• Density
    • Cultural practices.
    The wines from the variety are mildly sweet and "distinctively tannic." Szabo compares it to Pinot Noir and Nebbiolo both in color and the ability to reflect even minor variations in terroir.

    Nerello Cappuccio
    This variety's medium-to-small-sized bunches and medium-sized grapes produce wines with good acid and tannin levels. The variety buds and ripens earlier than Nerello Mascalese with the former characteristic bringing the negative effects of late spring frosts into play.

    Used primarily in a blend with Nerello Mascalese, this grape brings color and perfume to the blend as well as serving to soften up some of the harder edges of its partner.

    Vineyard Management
    For most of it lengthy vinous history, the Mt Etna region had utilized the albarello training system as the foundation of its viticultural regime.

    As was the case for Algeria and Spain, Phylloxera did eventually invade Etna but the impact was most felt at altitudes of 400 m and below where sedimentary soils dominated. According to Nesto and di Savino, the decimated vineyards at those altitudes were replaced with citrus fruit trees and new vineyards were planted at higher altitudes where the soils had greater proportions of lava rock and volcanic sand and were resistant to the depradations of the aphid. According to the authors, these new vineyards joined an existing belt of vineyards resident on the northern slope between Solicchiata and Randazzo.

    The remnants of that belt of vineyards are today's pre-Phylloxera vineyards of which Ian D'Agata speaks so highly.

    Pre-phylloxra vine. Source:

    And these pre-Phylloxera vineyards had all been albarello-trained (As were all vines planted prior to the introduction of the Guyot training system.). Albarello training was well suited to the Etna environment. According to Nesto and di Savino:
    • Its free-standing configuration aids in withstanding the high winds to which the mountain is prone
    • The 360-degree exposure to light aids in the ripening of the fruit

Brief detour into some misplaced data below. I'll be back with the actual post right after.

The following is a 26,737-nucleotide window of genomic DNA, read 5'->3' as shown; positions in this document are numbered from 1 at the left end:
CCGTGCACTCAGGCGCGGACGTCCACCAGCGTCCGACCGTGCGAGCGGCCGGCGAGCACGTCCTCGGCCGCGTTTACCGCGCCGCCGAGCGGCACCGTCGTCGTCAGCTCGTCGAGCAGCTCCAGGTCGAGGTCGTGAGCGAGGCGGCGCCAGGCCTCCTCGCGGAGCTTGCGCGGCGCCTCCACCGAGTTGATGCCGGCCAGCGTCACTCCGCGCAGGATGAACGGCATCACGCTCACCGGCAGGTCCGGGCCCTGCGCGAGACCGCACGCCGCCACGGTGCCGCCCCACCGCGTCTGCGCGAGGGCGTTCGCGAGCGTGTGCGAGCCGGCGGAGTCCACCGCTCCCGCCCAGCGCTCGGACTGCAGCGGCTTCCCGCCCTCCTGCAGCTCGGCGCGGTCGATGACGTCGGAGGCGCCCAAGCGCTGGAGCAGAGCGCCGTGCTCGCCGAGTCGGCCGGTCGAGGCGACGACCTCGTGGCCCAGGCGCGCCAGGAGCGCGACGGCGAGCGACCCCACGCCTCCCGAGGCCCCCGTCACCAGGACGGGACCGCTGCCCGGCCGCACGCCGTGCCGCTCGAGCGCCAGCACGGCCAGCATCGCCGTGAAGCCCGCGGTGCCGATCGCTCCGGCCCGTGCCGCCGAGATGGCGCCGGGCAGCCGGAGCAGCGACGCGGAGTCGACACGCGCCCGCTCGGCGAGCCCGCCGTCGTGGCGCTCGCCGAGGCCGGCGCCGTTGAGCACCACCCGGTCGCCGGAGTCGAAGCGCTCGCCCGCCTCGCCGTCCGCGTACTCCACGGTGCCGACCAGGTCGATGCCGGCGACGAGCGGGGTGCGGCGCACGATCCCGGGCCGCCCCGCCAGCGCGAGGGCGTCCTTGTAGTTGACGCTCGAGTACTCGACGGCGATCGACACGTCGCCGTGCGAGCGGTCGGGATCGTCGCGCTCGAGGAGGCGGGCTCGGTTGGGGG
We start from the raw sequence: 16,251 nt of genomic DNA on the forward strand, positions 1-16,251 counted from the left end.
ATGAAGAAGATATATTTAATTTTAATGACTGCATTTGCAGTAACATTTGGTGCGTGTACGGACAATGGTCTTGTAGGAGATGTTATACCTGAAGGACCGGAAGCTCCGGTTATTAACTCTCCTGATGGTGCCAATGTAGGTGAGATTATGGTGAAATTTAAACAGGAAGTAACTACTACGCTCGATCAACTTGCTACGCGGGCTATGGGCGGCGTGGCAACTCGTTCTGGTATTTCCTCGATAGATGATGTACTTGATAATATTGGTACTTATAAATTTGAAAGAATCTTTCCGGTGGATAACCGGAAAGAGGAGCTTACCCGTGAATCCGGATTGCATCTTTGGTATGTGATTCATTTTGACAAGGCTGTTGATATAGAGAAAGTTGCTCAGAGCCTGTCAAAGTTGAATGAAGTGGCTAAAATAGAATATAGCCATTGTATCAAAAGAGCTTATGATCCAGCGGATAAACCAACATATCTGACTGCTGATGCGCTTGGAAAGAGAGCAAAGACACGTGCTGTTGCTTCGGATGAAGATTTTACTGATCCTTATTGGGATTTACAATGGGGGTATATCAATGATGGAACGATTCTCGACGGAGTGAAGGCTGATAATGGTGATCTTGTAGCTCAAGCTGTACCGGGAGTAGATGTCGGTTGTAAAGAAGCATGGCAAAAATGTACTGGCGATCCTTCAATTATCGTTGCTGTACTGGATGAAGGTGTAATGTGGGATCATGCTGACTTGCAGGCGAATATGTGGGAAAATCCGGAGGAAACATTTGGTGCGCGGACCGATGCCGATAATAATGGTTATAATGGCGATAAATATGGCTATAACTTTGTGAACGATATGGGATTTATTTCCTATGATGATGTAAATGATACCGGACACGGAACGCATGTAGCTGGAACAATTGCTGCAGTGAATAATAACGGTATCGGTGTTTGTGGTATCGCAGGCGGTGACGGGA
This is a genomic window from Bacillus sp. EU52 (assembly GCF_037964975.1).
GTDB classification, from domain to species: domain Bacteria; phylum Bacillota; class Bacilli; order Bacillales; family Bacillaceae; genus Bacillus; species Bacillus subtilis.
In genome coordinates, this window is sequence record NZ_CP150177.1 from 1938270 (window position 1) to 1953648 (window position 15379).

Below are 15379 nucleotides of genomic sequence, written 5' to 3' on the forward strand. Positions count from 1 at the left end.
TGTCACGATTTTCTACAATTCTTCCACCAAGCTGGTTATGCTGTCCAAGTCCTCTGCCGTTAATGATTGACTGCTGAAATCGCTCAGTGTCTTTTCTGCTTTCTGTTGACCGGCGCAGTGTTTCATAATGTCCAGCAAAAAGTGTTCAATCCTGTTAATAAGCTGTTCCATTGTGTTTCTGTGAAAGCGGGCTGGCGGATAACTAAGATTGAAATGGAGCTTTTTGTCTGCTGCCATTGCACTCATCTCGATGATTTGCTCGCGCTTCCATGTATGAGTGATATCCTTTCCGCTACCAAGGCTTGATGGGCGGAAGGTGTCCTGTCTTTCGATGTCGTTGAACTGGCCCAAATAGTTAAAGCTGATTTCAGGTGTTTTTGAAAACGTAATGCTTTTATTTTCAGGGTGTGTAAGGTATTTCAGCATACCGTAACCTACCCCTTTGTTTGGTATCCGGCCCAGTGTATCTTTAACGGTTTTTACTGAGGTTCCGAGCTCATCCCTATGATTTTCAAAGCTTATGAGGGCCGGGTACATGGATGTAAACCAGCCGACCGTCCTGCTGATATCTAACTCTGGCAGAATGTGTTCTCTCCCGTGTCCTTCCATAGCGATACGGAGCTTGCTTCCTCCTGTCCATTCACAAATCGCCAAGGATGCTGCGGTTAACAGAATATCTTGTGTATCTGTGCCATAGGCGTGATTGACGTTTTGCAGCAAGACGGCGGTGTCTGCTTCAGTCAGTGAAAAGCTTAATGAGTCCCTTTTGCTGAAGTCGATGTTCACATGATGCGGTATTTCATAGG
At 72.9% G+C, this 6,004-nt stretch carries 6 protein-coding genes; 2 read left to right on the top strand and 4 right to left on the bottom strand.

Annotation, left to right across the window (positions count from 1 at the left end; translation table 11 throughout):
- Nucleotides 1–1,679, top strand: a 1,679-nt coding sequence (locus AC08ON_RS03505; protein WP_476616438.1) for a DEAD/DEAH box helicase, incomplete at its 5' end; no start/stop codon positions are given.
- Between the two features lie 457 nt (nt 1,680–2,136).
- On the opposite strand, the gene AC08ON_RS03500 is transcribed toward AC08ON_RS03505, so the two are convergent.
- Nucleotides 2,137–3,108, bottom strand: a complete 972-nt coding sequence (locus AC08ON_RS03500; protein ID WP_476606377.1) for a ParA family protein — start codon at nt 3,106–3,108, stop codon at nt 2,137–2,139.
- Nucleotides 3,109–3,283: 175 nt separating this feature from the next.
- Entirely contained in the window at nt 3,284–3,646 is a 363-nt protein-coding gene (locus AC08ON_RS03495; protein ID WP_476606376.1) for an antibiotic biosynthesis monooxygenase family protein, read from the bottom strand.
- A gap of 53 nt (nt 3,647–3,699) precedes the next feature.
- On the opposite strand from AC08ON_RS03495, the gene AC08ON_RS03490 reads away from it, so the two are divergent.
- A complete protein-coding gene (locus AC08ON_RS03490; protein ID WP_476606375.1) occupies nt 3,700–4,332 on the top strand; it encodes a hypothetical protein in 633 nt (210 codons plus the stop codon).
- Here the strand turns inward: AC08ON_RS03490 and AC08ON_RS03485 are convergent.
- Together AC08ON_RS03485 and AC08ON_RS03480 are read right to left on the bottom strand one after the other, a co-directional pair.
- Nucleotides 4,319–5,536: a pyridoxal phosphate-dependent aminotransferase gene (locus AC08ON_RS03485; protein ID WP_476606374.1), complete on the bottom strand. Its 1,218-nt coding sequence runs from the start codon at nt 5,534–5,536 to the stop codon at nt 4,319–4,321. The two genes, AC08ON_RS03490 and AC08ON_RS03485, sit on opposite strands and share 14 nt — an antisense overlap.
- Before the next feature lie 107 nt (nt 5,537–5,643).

• The black soil readily absorbs radiation from the sun and warms up. The low training of the vines allow them to take advantage of that heat and ripen the grapes faster than would other training systems
    • This low training also allows for more rapid evaporation of water through the skin of the ripe fruit, resulting in greater sugar concentration in the fruit (and higher alcohol in the wine)
    • The vine conserves the humidity arising from the ground, a plus in dry growing conditions.
    Albarello-trained vines in Etna are planted at densities of 8000 to 10,000 vines/ha dictating costly manual labor for vineyard work. Many of the old vineyards have lost their uniformity due to the practice of replacing damaged vines by sticking one of the branches into the ground where it takes root.

    The Albarello system was dominant on the mountain until growers turned first to the Guyot system -- the first half of the 20th century -- and  the cordon-spur system -- beginning in the 1950s -- for new vineyard plantings.

    As explained to me by Salvo Foti, if you went back 20 years, most new plantings were Guyot, as growers pursued the perceived benefits of mechanization and increased yields. But now things are looking up, he continued, as small producers are going back to albarello for new plantings. Viticulture on the mountain is a mix of the traditional and these "newer" training systems and associated practices.

    There is no fiercer proponent and advocate of the traditional approach than the aforementioned Salvo Foti. In his writings (Foti has written a couple of books and a number of pamphlets on wine-related topics), Foti draws a sharp contrast between "producing Etna wines" and "making wine on Etna." Producing an Etna wine results in a product that "captures the essence of the land, the environment, and the people;" requires a winemaker who is "committed to improving and preserving the land where she or he operates," and a vineyard that is ...
    in harmony with the terroir, is naturally integrated with the Etna volcano and is expressed in vertical: lives and grows upwards (leaves and shoots to the sky, in lavic stone terraces) and down in the depth (roots), in opposite directions but complementary between them (Salvo Foti, Applied Viticulture, Book 4, The Etnean Palmento: the traditional vinification).
    Foti's core mission (Nesto and di Savino), is:
    • Protection of the land
    • Preservation of albarello viticulture
    • Cultivation of indigenous vine varieties
    • Emphasizing the humanity of the grower
    • Conservation of Sicilian culture.
    His key viticultural principles are:
    • The use of the albarello training system
    • Dense vine spacing
    • Avoidance of systemic sprays and synthetic soil additives
    • Chestnut poles for vine support.
    Foti's key principles on display at Aeris Vineyard

    Foti is not a big fan of non-albarello training systems (Foti, The Verticality of Etna):
    In the Etna, the vineyard cultivated in the horizontal way (destruction of the terraces to make flat the land, cultivation of the vineyards in the espalier system) is a forcing system for the vine, intended only for the mechanization and for the quantity. 
    Foti has formed an organization called iVignieri wherein participants farm their land according to his principles and also serve as resources to work on farms of potential adherents.